After the search committee scrambled to refocus (minus one person), the church called Kyle Haselden, a South Carolinian by birth, American Baptist by conviction.

To at least one church member’s agitation, Haselden not only spoke about race from the pulpit because he urgently preached the gospel of Christ, but also took on the community and city leadership in matters of segregation and civil rights. 

Haselden’s alma mater, Colgate Rochester Divinity School, invited him to deliver the 1958 Rauschenbusch Lectures. His topic was racial justice in Christian perspective. He expanded the lecturers into a book published by Harper & Row in which he tackled questions like, “What have the white Christians and white American churches done about today’s racial crisis?” “What is the Christian understanding of racial prejudice?” 

“Every generation needs to ask itself in what subtle way it is guilty of blasphemy and idolatry; in what way it operates, in Luther’s phrase, by a `diseased law’; in what way its righteousness is unrighteous; and to what extent the church profanes its own Gospel,” Haselden said. Reinhold Niebuhr praised the book as “wise, learned, charitable and courageous.”  Some in the congregation likely chose different words for what their pastor wrote. The devil was roused. 

Later Haselden wrote, “Mandate for White Christians,” for which Martin Luther King, Jr. provided the “Forward,” calling the book “a probingly analytic and compellingly inspiring work” and “must reading for every Christian who yet wonders about what justice demands and love bids” us do. Dr. King was the first recipient of the American Baptist Dahlberg Peace Award in 1964.  Four years later it was presented to Kyle Haselden.

The Haseldens left Charleston, where Elizabeth also was passionately involved with justice issues, and moved to Chicago to assume his new position as editor of The Christian Century. I was blessed to know and work alongside Elizabeth during my metro Chicago ministry days, never imagining someday I would be called to that same Charleston congregation.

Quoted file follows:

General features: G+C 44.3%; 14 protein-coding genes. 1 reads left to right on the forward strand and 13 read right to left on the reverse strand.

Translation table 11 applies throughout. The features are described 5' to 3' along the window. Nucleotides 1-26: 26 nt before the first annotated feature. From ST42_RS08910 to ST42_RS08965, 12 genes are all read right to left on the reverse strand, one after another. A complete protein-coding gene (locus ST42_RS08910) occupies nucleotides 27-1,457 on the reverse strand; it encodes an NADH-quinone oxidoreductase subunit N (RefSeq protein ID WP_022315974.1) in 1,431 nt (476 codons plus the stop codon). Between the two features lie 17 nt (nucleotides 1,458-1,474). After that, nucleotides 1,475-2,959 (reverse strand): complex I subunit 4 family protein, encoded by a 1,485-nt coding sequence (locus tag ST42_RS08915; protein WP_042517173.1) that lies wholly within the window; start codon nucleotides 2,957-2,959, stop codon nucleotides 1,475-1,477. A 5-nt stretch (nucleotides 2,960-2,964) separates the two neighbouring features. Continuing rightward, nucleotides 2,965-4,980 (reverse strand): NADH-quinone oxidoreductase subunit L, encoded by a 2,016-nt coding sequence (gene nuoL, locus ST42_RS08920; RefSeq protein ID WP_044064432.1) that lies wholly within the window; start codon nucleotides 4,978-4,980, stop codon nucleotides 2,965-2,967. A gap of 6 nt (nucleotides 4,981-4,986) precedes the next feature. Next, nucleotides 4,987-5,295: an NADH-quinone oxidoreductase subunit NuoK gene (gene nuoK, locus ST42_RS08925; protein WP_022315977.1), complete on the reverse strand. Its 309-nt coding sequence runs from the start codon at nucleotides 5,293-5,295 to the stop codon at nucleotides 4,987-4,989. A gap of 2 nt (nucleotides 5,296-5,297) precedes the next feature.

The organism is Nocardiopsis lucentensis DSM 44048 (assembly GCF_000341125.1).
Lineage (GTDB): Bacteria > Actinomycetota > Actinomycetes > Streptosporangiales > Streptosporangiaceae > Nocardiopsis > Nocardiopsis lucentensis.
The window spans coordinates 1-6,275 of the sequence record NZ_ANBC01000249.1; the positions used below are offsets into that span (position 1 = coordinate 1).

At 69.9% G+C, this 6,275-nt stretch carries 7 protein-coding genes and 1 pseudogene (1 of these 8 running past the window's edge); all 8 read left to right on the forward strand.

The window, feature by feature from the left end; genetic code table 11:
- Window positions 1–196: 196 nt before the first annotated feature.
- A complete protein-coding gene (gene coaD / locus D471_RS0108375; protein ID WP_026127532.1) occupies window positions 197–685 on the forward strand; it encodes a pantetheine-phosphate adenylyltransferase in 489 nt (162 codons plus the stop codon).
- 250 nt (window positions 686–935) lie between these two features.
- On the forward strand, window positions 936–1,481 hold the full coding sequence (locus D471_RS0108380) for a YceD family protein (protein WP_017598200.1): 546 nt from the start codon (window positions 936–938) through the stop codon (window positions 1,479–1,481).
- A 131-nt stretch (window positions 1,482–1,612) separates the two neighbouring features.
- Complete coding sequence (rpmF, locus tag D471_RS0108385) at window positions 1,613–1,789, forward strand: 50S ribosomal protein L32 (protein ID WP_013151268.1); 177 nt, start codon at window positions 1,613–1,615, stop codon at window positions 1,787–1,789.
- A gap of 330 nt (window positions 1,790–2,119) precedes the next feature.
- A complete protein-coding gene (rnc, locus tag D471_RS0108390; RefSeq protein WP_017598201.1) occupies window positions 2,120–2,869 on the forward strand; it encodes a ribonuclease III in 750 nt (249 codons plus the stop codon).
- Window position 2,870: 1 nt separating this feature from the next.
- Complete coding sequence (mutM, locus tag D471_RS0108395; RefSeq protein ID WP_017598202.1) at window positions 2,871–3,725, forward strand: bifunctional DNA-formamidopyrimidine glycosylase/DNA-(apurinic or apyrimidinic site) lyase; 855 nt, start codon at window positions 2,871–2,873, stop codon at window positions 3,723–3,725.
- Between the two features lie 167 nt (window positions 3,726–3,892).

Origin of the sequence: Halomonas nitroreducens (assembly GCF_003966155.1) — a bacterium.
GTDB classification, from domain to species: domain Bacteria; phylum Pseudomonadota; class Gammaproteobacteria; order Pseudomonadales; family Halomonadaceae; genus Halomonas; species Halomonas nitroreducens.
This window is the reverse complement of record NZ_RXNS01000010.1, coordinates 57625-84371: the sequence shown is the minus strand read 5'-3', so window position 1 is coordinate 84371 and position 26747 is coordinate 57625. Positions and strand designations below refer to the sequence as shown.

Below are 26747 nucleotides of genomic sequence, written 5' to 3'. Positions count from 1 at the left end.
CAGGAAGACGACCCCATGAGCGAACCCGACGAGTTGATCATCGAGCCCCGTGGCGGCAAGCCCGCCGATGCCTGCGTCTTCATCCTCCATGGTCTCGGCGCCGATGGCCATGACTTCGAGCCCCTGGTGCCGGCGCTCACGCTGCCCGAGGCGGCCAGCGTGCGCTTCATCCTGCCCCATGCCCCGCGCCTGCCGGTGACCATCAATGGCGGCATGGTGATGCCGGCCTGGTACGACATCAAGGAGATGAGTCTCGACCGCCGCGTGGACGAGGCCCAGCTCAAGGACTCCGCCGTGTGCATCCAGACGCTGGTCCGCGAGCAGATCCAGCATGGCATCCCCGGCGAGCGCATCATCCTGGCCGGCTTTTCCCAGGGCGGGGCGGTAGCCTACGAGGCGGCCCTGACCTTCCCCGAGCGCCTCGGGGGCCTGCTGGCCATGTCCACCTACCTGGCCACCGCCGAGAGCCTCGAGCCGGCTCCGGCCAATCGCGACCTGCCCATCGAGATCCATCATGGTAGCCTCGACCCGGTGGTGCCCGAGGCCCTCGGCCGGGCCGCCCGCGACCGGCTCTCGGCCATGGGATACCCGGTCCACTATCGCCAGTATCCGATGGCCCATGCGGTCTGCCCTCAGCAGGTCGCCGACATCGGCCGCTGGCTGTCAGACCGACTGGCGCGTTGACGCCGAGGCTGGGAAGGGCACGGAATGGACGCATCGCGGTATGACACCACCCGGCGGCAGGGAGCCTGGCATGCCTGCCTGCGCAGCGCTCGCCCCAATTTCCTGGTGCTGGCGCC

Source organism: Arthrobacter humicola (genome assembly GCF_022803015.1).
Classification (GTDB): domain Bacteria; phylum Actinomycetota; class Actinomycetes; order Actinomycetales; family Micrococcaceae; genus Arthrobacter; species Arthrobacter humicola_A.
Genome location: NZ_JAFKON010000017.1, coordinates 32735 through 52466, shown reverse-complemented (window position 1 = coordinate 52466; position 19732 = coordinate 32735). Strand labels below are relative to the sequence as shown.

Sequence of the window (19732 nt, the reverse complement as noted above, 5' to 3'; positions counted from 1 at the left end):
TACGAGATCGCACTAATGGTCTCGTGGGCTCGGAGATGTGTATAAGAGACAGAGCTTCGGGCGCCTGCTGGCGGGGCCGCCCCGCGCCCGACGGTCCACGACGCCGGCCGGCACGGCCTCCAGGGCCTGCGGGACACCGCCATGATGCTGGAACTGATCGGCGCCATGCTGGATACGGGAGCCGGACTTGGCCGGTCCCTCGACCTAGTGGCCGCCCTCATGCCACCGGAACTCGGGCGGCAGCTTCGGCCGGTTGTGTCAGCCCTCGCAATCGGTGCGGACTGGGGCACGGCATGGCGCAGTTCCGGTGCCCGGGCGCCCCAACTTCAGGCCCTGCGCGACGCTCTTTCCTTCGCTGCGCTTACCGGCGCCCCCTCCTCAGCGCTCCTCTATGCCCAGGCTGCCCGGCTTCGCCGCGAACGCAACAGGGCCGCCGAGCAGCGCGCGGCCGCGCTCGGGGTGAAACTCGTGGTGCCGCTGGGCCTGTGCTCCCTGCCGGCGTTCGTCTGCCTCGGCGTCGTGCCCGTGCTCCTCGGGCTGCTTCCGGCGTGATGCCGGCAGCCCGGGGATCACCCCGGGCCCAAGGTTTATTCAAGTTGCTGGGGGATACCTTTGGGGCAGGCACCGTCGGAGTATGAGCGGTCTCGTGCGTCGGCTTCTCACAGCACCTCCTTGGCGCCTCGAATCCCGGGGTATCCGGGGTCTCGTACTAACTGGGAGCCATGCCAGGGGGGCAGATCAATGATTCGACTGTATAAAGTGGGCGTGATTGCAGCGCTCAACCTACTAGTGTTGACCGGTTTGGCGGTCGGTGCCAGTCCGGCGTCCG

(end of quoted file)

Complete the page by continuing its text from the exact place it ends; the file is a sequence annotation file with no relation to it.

I always believed Haselden and Austin and others who preceded me represented the church’s rich heritage and the vibrant legacy I was honored to follow. They demonstrated what Congressman John Lewis called good and necessary trouble. At Baptist Temple, Pastor Haselden said, “We do not outgrow the past, we grow out of the past.” I grew out of that past and the goodness of their ministries. They were informed and shaped by Rauschenbusch, as I have been. They showed the goodness he said was much in demand and far too rare. These are days we need to be daughters and sons of Walter Rauschenbusch who said goodness means following Jesus in purposeful suffering on the Via Dolorosa. These are days we need to be so good we wake up the devil and bear the marks of the Lord Jesus.

Rev. Dr. Johnson is a retired American Baptist pastor with over forty years of ministry on spiritual formation and vital congregational worship. He is a graduate of Northern Baptist Theological Seminary (M.Div. and D.Min.) and has been an adjunct faculty member at Northern and Palmer Theological Seminary, mentoring students and guiding them in the practice of theological reflection. He is the author of To Live in God: Daily Reflections with Walter Rauschenbusch, available from Judson Press.

The views expressed are those of the author and not necessarily those of American Baptist Home Mission Societies.